Osteomyelitis is a pus forming infection of the bone.
It is among the commonest conditions in children, decreasing as the child grows, and it increases in patients who are immune compromised, mainly aﬀecting older children.
Children develop infection in a long bone metaphysis. The commonest causative organism is Staphylococcus aureus, following infection elsewhere in the body despite the infrequency of staphylococcal
bacteremia, presumably because of that organism’s particular ability to infect bone
Most common organism
Newborns (less than 4 months
S. aureus ,Enterobacter species & group A&B streptococcus species.
Children (aged 4months to 4yrs )
S. aureus, group A streptococcus species, haemophilus influenza and enterobacter species.
Children 4yrs to adult
S. aureus (80%), groupA streptococcus species, H influenza and enterobacter species
S. aureus and occasionally Enterobacter or streptococcus species
Sickle cell anemia patients
Salmonella species are the most common in patients with sickle cell disease
- In children the long bone are usually affected. in adults, the vertebrae and the pelvis are most commonly affected.
- Acute osteomyelitis invariably occurs in children because of rich blood supply to the growing bones.
- When adults are affected it may be because of compromised host resistance due to debilitation, intravenous drug abuse, infectious root canaled teeth or other disease like immunosuppressive.
Wald Vogel Classification of Osteomyelitis
Osteomyelitis can be classified according to;
- Duration of Infection
- Mechanism of bone infection
Duration of Infection
- Acute osteomyelitis ( suppurative osteomyelitis) is usually regarded as that which occurs before there is actual bone death. Initial episodes of Edema, formation of pus, vascular congestion, thrombosis of small vessels, e.t.c
- Chronic osteomyelitis (suppurative osteomyelitis phase ) osteomyelitis involves infection both, within and around, the bone that has died. Recurrence of acute cases, Large areas of ischemia, necrosis, and bone sequestra.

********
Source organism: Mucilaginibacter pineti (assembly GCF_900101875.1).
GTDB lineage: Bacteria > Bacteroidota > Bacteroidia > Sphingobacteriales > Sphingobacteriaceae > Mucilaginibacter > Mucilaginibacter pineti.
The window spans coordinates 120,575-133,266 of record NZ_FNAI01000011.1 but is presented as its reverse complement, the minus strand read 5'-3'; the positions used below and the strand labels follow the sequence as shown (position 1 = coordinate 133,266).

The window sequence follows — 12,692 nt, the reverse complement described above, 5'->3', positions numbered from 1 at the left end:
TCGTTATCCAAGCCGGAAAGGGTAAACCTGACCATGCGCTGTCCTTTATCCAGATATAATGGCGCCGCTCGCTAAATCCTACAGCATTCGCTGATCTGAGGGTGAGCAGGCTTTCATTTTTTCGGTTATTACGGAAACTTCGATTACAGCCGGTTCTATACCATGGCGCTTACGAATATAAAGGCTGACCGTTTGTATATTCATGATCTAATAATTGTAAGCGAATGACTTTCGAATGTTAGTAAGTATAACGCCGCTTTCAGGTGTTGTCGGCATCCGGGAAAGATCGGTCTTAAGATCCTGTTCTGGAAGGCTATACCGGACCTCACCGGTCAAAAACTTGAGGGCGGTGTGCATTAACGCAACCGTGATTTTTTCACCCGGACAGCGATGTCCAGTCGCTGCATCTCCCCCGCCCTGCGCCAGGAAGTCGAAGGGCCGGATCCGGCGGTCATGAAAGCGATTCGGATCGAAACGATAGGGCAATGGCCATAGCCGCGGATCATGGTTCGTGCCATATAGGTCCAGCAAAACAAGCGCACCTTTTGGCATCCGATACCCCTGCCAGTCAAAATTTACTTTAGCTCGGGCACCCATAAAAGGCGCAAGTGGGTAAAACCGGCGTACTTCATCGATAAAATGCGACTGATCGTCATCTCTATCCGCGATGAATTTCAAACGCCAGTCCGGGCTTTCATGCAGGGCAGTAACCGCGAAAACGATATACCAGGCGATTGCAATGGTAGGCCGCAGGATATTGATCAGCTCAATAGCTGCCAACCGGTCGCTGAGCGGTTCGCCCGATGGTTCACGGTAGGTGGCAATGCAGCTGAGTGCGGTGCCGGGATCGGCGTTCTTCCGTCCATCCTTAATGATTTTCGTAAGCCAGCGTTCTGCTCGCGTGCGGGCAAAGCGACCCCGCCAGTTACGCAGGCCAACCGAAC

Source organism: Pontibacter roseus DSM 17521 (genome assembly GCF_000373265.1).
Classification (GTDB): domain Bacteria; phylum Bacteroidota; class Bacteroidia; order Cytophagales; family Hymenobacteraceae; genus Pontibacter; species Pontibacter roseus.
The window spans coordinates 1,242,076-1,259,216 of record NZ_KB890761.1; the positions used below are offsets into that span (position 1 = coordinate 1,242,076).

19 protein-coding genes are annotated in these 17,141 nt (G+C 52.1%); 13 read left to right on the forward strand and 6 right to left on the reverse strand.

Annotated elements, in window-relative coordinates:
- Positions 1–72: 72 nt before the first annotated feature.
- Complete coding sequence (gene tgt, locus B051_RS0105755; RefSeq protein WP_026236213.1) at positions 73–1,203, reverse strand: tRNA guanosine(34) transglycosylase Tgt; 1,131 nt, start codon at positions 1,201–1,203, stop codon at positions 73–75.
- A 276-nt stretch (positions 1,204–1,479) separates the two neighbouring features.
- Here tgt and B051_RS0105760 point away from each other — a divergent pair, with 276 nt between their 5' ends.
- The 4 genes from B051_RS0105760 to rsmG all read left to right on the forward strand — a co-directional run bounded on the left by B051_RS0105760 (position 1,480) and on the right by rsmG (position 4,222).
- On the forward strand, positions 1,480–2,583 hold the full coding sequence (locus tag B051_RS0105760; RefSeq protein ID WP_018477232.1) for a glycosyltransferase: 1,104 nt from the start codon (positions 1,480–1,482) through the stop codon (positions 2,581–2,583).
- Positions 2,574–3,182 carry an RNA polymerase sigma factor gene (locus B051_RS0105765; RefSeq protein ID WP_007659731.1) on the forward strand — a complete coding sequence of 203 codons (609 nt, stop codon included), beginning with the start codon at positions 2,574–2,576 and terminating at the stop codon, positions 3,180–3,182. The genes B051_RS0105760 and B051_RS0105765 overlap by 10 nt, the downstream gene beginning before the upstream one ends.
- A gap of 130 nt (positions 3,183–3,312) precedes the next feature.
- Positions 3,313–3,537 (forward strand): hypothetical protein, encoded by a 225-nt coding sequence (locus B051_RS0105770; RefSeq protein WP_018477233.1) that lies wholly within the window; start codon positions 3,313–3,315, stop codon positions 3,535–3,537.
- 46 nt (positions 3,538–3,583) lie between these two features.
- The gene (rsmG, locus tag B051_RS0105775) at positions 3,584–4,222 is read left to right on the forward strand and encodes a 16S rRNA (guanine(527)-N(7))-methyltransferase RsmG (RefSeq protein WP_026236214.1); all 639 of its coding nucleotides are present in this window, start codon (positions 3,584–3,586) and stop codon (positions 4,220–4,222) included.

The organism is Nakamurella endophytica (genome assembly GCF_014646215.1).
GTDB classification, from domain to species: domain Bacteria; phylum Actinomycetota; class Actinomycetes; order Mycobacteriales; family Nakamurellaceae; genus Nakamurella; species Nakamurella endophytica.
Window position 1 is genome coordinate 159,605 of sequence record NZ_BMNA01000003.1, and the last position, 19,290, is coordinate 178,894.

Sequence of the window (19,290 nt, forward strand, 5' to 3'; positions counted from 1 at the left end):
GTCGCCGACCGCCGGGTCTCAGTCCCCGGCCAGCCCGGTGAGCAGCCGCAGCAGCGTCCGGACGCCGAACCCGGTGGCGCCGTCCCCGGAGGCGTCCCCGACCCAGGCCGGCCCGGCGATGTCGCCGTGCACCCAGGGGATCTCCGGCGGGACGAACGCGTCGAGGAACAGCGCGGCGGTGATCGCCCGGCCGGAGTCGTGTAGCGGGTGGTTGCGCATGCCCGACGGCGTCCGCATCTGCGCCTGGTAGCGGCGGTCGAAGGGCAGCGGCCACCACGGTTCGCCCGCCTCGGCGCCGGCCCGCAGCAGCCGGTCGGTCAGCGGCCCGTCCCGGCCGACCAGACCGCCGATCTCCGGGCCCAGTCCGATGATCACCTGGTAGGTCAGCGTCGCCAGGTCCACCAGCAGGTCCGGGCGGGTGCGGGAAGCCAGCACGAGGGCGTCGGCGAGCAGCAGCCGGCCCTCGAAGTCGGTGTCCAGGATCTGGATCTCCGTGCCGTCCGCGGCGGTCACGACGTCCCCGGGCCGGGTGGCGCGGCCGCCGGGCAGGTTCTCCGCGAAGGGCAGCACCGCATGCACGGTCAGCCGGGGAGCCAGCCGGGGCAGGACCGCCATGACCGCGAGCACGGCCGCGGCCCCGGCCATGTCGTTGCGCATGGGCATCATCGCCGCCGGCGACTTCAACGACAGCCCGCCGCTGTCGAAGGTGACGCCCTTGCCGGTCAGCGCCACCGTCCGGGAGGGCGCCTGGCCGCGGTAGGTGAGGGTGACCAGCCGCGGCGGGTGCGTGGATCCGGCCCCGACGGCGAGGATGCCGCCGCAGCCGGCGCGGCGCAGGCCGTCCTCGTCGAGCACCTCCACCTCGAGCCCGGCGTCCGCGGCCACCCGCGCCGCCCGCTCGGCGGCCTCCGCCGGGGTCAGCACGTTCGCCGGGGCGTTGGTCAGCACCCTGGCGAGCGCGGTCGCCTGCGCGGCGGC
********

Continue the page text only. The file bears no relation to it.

N.B.: Acute osteomyelitis can lead to chronic osteomyelitis because without treatment, the infection and inflammation block the blood vessels and causes the bone to die. Chronic osteomyelitis is harder to treat Sequestra= a fragment of dead bone attached to healthy bone
Mechanism of Bone Infection
- Hematogenous: Secondary to bacterial transport through the blood. Majority of infections in children
- Associated with vascular insufficiency: Infections in patients with diabetes affecting the feet, or peripheral vascular insufficiency
- Contiguous: Bacterial inoculation from an adjacent focus. E.g. Posttraumatic Osteomyelitis like from neighboring tissue, infections from prosthetic devices
Pathophysiology of Osteomyelitis
- Causative bacteria enters bone causing an infection. Bacteria can enter bone via bloodstream, from a nearby infection, or direct contamination Risk factors include: Open wound over a bone, Open fracture, Recent surgery, Injection around bone, Medications that weaken immune system, Pre-morbid conditions (diabetes).
- In general, microorganism may infect the bone through one or more of the three basic methods.
- Via the blood stream. (haematogeneously) the most common method. From nearby areas of infection (as in cellulitis )
- Penetrating trauma including Iatrogenic causes such as joint replacement or internal fixation of fractures or secondary peripheral periodontitis in teeth
- The area usually affected when the infection is contracted through the blood stream is the metaphysis of the bone. Once the bone is infected, leukocytes enter the infected area and in their attempt to engulf the infectious organisms, release enzymes that lyse the bone.
- Pus spreads into the bone’s blood vessels, impairing their flow and areas of devitalized infected bone known as sequestra, form basis of chronic infection. Often the body will try to create new bone around the area of necrosis. The resulting new bone is often called an involucium.